Time Warner Defends Comcast In Level 3 Dispute
A big battle is happening over Internet service so, naturally, people have added large dollops of fear and misinformation and are shouting about it on Facebook. On December 21, the FCC will finally vote on adopting net neutrality rules. This may (or may not) have been caused by Comcast's spat with Level 3 now that Level 3 won a big contract to handle Netflix's video streaming.
Grind it all together, output it to Facebook and you get this campaign: "Save the Internet: Stop Comcast from Blocking Netflix. Without strong net neutrality rules, companies like Comcast can demand fees from innovative companies like Netflix in an attempt to choke consumer freedom and coerce users to adopt its own video services instead."
Comcast wouldn't mind if its streaming video was faster than Netflix
Comcast insists that this has nothing to do with blocking the upstart Netflix's business but about how much of Level 3's traffic it must carry before it gets to send Level 3 a bill [PDF]. Level 3's traffic has greatly increased thanks to Netflix.
On Thursday, Comcast's frienemy, Time Warner, issued a statement of support for Comcast that eloquently explained the pro-cable provider side of the fight.
"The recent news regarding the negotiations between Level 3 and Comcast has raised many questions about the way peering agreements are negotiated between Network Operators and has been inappropriately lumped into the issue of network neutrality. These agreements have been and continue to be negotiated based on the amounts of traffic, not the type, being delivered to each party’s network by the other.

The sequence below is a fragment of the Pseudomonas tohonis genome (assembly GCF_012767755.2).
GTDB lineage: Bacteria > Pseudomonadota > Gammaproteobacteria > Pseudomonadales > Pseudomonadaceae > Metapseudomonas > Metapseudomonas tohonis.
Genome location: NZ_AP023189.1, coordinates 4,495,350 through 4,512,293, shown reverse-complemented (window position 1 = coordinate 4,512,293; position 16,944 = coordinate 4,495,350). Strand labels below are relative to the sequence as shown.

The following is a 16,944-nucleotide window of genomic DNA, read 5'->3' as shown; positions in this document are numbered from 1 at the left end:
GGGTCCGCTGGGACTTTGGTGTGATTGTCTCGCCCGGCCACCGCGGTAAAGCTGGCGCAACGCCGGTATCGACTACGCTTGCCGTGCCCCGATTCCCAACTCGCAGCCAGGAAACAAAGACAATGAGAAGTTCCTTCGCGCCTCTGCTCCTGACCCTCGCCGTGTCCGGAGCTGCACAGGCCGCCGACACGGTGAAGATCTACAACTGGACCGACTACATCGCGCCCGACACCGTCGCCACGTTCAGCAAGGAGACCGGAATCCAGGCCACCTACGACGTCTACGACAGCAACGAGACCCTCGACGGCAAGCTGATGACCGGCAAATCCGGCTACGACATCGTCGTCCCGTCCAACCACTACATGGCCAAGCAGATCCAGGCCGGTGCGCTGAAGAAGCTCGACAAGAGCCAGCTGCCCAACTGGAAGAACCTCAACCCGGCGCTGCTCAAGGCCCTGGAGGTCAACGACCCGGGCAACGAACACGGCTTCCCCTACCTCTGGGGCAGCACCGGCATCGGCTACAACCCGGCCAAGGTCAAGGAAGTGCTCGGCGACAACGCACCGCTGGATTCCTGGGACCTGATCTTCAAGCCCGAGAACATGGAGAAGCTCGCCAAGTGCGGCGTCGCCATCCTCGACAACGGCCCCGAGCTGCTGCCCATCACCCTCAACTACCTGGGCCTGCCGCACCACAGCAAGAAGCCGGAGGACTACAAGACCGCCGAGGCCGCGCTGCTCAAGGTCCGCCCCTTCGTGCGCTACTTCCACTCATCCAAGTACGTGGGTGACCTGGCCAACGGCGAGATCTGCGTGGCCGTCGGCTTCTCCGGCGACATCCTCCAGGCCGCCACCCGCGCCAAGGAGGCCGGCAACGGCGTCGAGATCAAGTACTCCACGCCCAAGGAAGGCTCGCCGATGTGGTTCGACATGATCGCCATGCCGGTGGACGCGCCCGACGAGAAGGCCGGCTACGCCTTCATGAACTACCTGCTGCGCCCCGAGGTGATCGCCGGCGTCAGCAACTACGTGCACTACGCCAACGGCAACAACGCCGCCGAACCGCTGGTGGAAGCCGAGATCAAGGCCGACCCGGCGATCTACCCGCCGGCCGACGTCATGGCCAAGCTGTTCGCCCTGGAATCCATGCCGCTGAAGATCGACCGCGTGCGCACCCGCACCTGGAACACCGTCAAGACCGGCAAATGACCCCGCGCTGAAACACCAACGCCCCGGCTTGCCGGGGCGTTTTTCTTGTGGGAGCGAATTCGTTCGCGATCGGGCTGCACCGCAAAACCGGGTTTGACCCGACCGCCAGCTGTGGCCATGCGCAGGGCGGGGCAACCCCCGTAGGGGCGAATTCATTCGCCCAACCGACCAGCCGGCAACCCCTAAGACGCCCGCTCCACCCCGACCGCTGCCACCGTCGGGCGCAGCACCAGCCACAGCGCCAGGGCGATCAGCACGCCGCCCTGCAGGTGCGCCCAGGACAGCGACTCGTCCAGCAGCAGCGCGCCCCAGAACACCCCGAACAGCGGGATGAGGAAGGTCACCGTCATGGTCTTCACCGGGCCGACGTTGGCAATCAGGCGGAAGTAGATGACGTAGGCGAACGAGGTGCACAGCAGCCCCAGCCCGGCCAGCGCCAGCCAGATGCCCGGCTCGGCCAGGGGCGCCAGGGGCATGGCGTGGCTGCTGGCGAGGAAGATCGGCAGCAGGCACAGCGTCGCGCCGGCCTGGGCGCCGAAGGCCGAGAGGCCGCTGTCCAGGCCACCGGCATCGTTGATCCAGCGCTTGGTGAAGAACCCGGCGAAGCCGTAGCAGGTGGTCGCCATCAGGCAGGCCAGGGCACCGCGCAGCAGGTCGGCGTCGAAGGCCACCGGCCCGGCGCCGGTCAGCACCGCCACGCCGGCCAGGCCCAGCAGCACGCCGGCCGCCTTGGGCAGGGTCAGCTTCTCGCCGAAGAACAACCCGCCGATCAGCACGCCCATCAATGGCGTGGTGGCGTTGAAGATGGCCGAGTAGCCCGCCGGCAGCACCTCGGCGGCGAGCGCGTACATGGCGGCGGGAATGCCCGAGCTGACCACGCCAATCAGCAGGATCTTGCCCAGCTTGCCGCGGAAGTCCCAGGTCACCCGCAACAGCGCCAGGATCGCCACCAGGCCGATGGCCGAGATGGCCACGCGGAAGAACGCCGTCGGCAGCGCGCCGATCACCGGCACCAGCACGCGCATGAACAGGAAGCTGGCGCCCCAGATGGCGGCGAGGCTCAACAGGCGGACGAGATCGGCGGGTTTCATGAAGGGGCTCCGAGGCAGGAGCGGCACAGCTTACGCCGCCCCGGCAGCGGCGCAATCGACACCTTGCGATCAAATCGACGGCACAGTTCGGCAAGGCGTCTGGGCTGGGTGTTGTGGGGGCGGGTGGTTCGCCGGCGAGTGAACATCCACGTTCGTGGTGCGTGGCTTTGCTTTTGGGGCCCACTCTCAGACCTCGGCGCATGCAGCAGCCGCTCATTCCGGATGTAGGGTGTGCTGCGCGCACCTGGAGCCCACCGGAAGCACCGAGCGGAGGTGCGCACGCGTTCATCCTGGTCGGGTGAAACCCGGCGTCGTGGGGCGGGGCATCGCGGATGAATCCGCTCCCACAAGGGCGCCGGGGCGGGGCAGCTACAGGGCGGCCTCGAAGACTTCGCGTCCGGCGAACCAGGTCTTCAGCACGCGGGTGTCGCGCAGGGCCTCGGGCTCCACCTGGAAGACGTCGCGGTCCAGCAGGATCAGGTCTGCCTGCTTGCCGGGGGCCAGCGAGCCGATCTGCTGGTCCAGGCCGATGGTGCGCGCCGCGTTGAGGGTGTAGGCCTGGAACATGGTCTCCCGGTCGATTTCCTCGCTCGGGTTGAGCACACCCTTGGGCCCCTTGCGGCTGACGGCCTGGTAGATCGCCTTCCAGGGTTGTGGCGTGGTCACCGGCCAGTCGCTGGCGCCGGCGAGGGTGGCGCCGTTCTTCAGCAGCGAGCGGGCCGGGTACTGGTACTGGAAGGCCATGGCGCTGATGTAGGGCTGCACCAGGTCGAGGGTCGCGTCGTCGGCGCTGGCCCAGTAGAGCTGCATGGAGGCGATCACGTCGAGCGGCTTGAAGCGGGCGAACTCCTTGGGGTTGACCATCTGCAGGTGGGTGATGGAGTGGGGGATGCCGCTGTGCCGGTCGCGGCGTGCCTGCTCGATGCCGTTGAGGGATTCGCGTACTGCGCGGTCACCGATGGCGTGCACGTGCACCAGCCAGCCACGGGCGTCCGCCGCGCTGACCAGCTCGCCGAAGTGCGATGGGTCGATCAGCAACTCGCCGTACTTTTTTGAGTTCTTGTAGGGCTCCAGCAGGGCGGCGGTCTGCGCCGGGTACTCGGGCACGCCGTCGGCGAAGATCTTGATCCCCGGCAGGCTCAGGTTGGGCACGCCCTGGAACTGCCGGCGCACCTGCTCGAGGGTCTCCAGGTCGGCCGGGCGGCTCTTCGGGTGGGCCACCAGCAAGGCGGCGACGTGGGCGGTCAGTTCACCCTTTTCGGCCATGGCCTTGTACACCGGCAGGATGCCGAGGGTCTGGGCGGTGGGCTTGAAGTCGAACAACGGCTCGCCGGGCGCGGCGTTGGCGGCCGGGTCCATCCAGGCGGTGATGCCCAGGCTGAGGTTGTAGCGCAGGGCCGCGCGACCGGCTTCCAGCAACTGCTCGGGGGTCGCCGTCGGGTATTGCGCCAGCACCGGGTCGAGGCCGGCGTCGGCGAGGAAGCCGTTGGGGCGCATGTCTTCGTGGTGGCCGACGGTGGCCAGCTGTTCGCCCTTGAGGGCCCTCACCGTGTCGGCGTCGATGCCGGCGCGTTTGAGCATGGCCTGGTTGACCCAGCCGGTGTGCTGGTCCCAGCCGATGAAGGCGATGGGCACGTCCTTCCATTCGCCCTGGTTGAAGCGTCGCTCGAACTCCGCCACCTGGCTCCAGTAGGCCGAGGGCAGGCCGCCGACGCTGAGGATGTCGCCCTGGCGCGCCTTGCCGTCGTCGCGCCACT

"When the amount of traffic being delivered between two networks is generally balanced a 'Settlement Free' peering agreement is likely the result. However, when the amount of traffic is not balanced, it is commonplace for the network operator receiving the greater level of traffic to insist on compensation for the added costs that are faced as a result. Again, the issue in these negotiations is the amount, not the type of data being transported. Additionally, regardless of whether two Network Operators reach an agreement, end users will still be able to receive any data or content they wish to reach as that traffic will find an alternate route over other available interconnecting networks.
"Because there is no discrimination among different types of content, and no blocking of content, peering agreements between Network Operators don’t raise Net Neutrality issues and have never been part of the Net Neutrality debate."
To add juice to that argument, Comcast this week said it actually supports the FCC's proposed rules. Note that the rules could allow ISPs to do some traffic rationing.
The issue is reaching fever pitch, jump started because the FCC commissioner wants a vote to take place before the new Congress arrives in 2011. Funny, just announcing the meeting's agenda caused every FCC commissioner to immediately issue a statement with Republicans (predictably) opposed and Democrats (predictably) in favor.
And now, every oddball group is jumping in to add to the net neutrality hype. We've gotten press releases this week from groups as diverse as The Hispanic Leadership Fund (opposed) to the National Medical Association (in favor).